Apple Tree Theatre’s current, moving revival of Chekhov’s classic dramatization of hilarious and heartbreaking “scenes from country life” works largely in part due to a fluid and modern-sounding interpretation/translation by playwright Brian Friel, dubbed by some critics as the “Irish Chekhov” given the penchant of his own plays—“Dancing at Lughnasa,” for example—to poeticize the everyday ennui of unfulfilled lives in the provinces. In this “Vanya,” a richness of subtext and subtlety abounds alongside flights of fervid fancy, most notably those of Ross Lehman as the eponymous antihero. And though it is unfair to single out any one member of the strong ensemble, it is Lehman who more than any other actor effortlessly achieves—through vocal inflections and simple gesticulations—the most cogent exploration of his character’s many psychological layers. The play is clearly set in the Russia of yesterday but director Mark Lococo and his team of designers have eschewed any easy period associations to keep the spirit and feel—like Friel’s language—current. Whether adorning a period-like costume with a contemporary touch (a denim skirt for the otherwise demure Sonya; a polo for the handsome Astrov) or giving the actors a playing area (a studio-like, in-the-round platform with minimal props) versus a naturalistic setting, the design choices clearly help this “Vanya” straddle the past and the present, allowing for a group of nineteenth-century-inspired languid Russian landowners to teach twenty-first-century audiences a thing or two about the human condition. (F.O. Almeida)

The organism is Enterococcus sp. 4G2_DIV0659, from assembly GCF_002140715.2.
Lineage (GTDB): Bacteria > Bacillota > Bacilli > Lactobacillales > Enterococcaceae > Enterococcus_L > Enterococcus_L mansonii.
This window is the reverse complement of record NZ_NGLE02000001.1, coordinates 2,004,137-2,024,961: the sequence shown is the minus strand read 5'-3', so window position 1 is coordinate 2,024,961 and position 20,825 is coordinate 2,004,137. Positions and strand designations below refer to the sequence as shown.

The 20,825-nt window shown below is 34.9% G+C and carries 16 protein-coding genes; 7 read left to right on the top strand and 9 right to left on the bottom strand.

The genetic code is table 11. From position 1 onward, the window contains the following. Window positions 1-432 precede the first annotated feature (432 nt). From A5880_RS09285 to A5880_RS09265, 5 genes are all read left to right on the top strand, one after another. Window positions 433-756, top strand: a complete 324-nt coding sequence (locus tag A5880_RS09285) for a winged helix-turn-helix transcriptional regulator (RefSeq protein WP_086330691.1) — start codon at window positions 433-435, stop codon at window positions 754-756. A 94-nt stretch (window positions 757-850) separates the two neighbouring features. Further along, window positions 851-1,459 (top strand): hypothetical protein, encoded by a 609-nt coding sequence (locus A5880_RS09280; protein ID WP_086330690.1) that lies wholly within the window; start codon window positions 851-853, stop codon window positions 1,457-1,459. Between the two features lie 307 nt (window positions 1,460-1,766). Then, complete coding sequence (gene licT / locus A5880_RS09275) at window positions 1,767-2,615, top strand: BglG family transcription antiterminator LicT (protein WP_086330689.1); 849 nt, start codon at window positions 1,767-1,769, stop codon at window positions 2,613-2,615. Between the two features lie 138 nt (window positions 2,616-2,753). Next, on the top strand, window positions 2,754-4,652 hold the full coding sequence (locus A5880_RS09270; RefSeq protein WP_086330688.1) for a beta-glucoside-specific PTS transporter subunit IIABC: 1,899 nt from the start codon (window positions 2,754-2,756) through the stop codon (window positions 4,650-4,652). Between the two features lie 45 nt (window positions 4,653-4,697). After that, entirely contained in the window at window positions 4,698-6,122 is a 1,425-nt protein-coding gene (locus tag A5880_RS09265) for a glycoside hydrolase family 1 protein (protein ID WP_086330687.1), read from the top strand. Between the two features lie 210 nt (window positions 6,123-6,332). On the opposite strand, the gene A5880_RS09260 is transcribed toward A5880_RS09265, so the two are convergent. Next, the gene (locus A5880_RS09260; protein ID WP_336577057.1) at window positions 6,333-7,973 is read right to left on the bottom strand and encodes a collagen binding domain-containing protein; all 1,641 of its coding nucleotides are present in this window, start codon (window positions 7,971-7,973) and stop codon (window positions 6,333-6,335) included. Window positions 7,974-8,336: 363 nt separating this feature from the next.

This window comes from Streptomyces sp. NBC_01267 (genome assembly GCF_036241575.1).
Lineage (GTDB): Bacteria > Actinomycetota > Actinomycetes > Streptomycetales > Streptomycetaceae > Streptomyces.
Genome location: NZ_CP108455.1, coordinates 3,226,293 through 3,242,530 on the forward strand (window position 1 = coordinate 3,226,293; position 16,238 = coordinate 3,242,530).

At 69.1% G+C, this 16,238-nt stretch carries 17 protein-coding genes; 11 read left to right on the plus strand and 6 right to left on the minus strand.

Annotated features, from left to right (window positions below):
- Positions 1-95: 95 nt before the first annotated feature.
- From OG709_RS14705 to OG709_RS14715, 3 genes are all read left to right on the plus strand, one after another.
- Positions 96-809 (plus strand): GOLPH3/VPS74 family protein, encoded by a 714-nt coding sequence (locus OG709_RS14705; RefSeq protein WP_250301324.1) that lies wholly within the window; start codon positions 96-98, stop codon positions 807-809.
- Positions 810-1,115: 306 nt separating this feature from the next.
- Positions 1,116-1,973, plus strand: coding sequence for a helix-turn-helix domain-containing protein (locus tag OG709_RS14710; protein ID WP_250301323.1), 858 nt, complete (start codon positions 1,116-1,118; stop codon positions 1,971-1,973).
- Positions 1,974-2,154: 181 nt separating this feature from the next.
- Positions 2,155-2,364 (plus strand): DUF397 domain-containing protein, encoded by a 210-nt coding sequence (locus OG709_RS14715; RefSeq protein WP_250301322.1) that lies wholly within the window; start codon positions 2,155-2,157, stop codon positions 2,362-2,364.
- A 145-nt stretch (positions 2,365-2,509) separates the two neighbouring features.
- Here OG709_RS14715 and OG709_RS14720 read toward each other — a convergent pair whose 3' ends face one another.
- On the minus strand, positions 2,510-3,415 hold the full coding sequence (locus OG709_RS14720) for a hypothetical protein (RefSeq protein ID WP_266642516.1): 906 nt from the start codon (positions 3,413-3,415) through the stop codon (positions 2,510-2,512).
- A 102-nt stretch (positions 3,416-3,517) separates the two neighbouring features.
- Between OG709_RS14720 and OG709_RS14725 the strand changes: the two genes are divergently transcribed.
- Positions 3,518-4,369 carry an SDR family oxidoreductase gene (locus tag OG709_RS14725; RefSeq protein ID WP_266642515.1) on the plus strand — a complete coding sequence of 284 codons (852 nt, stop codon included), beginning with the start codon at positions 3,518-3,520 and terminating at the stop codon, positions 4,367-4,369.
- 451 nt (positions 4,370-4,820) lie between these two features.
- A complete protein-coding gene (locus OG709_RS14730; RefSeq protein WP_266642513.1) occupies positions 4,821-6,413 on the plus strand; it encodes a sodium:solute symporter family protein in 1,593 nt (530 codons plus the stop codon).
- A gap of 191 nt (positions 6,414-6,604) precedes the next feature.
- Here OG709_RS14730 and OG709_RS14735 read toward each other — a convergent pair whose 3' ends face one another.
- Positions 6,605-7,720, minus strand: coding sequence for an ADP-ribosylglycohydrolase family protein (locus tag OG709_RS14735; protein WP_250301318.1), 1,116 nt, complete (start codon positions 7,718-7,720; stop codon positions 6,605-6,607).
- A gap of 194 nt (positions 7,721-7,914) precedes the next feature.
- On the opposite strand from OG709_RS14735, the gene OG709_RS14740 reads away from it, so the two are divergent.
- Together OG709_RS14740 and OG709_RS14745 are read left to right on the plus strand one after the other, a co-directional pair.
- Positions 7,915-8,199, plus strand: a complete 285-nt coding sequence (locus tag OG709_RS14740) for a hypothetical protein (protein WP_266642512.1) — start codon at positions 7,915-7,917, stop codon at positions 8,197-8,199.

Apple Tree Theatre, 595 Elm Place, Highland Park, (847)432-4335. Wed 7:30pm/Fri 8pm/Sat 5pm & 8:30pm/Sun 3pm & 7pm. $33-$38. Through July 17.